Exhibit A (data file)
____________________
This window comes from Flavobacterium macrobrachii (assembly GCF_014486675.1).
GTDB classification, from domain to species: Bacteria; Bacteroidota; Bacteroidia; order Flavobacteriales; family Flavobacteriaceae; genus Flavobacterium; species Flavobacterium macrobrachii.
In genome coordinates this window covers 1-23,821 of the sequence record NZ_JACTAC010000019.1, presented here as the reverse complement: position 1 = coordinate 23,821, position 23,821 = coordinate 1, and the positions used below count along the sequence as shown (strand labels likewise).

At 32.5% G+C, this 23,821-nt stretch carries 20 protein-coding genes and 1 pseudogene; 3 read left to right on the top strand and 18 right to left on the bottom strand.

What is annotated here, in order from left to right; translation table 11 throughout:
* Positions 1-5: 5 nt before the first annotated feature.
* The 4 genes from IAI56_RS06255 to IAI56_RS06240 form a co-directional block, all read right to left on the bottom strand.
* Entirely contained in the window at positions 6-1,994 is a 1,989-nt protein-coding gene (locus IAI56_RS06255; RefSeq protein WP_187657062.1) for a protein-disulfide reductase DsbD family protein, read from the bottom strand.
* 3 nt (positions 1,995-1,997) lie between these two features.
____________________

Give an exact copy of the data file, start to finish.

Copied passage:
This window comes from Flavobacterium macrobrachii (assembly GCF_014486675.1).
GTDB classification, from domain to species: Bacteria; Bacteroidota; Bacteroidia; order Flavobacteriales; family Flavobacteriaceae; genus Flavobacterium; species Flavobacterium macrobrachii.
In genome coordinates this window covers 1-23,821 of the sequence record NZ_JACTAC010000019.1, presented here as the reverse complement: position 1 = coordinate 23,821, position 23,821 = coordinate 1, and the positions used below count along the sequence as shown (strand labels likewise).

At 32.5% G+C, this 23,821-nt stretch carries 20 protein-coding genes and 1 pseudogene; 3 read left to right on the top strand and 18 right to left on the bottom strand.

What is annotated here, in order from left to right; translation table 11 throughout:
* Positions 1-5: 5 nt before the first annotated feature.
* The 4 genes from IAI56_RS06255 to IAI56_RS06240 form a co-directional block, all read right to left on the bottom strand.
* Entirely contained in the window at positions 6-1,994 is a 1,989-nt protein-coding gene (locus IAI56_RS06255; RefSeq protein WP_187657062.1) for a protein-disulfide reductase DsbD family protein, read from the bottom strand.
* 3 nt (positions 1,995-1,997) lie between these two features.